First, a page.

On the afternoon of April 5, 2018, the American Academy in Berlin held an alumni seminar in New York City at The New School for Social Research entitled “The New Populisms and Nationalisms: Transatlantic Perspectives.” Created in collaboration with The New School, the seminar was prompted by the impending departure of Britain from the European Union, the election of Donald Trump, and the numerous challenges facing democratic norms in countries such as Hungary, Poland, France, Italy, Denmark, and the Netherlands, as well as in India and Turkey. In Russia, Putin’s regime has been presenting a counterweight to the values of liberal democracy. Around the globe, the rejection of the international postwar order has been manifesting in rising nationalism.
To explore how these distinct cases are linked, the American Academy and The New School brought together experts—Academy alumni and New School faculty—to address what “kinds” of nationalism are coming to the fore: older nationalism of the twentieth century, dormant and now reawakened, or a new kind of nationalism, with novel components and contingencies? These topics were addressed in two panel discussions, one on the United States and Western Europe, and one on Russia and Eastern Europe, followed by a discussion with the audience.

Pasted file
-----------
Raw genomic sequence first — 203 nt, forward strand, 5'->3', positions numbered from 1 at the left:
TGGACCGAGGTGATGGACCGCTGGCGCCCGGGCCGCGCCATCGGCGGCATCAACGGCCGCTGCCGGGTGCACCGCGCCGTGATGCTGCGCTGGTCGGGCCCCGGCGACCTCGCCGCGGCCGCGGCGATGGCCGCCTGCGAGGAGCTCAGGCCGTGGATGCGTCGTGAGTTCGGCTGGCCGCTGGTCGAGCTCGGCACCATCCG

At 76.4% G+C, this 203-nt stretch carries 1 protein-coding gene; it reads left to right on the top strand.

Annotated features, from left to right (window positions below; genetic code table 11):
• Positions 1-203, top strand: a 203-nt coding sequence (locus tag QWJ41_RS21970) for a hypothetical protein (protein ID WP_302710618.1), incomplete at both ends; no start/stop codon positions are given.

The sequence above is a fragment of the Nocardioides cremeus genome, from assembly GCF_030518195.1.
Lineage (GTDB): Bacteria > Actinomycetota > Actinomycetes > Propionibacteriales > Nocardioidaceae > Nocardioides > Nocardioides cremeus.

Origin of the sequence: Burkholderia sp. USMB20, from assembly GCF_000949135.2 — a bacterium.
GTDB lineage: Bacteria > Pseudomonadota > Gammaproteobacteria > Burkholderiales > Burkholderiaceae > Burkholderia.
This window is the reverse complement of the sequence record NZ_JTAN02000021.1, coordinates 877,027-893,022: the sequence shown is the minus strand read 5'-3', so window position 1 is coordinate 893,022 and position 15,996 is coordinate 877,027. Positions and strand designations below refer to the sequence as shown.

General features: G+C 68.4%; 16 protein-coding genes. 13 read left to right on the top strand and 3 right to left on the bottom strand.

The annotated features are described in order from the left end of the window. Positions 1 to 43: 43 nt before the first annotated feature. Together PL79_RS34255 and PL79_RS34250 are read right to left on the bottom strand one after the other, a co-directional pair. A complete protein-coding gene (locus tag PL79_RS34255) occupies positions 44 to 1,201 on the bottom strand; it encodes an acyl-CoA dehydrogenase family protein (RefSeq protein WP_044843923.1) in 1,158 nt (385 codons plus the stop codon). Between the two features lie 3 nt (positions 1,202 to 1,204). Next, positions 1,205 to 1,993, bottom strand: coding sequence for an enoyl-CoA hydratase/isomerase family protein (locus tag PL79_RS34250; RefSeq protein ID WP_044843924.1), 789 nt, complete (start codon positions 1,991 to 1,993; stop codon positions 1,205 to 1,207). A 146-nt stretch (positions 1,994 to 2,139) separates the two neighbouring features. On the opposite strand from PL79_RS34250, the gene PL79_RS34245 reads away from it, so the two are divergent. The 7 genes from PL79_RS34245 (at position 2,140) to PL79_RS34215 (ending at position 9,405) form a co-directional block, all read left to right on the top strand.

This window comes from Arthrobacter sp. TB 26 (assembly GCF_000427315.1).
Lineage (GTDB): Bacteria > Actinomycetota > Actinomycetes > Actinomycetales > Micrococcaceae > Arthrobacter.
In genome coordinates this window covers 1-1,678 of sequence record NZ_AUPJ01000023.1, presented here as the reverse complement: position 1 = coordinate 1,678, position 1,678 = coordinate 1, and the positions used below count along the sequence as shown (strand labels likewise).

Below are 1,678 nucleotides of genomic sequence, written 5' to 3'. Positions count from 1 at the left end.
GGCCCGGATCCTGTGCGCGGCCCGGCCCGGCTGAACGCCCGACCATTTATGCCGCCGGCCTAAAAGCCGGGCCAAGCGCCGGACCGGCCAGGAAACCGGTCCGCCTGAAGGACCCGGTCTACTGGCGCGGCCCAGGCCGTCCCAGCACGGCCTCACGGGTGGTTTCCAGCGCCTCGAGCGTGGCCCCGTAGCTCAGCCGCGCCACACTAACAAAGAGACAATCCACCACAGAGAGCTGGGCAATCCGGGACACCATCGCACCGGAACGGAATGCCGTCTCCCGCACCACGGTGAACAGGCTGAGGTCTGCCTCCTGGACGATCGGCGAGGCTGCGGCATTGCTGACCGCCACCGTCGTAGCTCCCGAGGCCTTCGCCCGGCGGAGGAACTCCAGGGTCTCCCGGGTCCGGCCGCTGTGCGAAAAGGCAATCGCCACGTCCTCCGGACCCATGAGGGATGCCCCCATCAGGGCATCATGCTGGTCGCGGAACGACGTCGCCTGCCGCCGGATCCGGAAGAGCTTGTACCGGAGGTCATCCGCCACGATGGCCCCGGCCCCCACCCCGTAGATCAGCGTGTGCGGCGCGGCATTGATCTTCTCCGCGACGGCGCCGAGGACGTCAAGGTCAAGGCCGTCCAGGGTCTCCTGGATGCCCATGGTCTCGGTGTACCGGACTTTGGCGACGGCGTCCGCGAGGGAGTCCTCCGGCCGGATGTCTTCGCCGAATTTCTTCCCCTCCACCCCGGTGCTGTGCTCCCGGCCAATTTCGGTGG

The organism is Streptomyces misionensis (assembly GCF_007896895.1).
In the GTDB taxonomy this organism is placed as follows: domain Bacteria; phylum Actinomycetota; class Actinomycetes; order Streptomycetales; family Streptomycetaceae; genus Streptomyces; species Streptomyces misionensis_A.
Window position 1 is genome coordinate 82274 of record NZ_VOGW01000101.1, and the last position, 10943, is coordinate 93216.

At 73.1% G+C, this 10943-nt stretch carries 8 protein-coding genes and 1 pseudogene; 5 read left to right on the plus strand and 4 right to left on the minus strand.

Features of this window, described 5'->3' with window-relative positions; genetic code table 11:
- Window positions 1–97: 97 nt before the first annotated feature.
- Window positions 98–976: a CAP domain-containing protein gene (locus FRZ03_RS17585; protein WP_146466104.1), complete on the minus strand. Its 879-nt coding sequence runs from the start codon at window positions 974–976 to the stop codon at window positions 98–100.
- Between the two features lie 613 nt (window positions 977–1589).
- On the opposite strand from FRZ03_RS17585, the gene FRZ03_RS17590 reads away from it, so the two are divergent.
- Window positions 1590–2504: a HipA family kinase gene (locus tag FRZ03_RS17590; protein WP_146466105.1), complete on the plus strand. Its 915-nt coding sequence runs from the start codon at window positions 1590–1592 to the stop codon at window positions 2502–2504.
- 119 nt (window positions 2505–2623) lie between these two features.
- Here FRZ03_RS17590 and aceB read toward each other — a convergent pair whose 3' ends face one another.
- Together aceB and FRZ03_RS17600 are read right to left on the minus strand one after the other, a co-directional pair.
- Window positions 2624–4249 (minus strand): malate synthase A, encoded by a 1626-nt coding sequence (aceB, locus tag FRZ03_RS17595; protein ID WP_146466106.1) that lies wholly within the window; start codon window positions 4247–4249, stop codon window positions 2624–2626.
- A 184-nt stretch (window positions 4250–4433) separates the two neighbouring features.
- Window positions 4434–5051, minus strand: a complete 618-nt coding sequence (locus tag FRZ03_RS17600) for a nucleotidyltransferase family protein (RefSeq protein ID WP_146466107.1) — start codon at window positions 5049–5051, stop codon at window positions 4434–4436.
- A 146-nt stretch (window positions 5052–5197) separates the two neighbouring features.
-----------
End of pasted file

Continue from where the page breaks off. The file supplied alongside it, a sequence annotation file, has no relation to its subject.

Welcoming remarks were delivered by William Milberg, dean and professor of economics at The New School, and Michael P. Steinberg, president of the American Academy in Berlin. The first panel spoke to nationalism and the transatlantic condition, and was chaired by alumnus Harry Liebersohn, professor of history at the University of Illinois at Urbana-Champaign, and included alumni Sean Wilentz, professor of history at Princeton University, Ellen Kennedy, professor of political science at the University of Pennsylvania; Katherine Pratt Ewing, professor of religion at Columbia University; as well as Federico Finchelstein, professor of history at The New School.
The second panel concerned Russia and Eastern Europe, and was chaired by alumna Virág Molnár, associate professor of sociology at The New School, and included alumni Laura Engelstein, professor emerita of Russian history at Yale University; Jochen Hellbeck, professor of history at Rutgers University; and Kate Brown, professor of history at the University of Maryland at Baltimore, as well as Jessica Pisano, associate professor of politics at The New School. Closing remarks were delivered by New York Times columnist Roger Cohen, a trustee of the American Academy in Berlin.
The next alumni seminar will be held at Stanford University in November 2018. Please see the Academy’s Alumni Seminar page for more information.
Photo: Oscar Frasser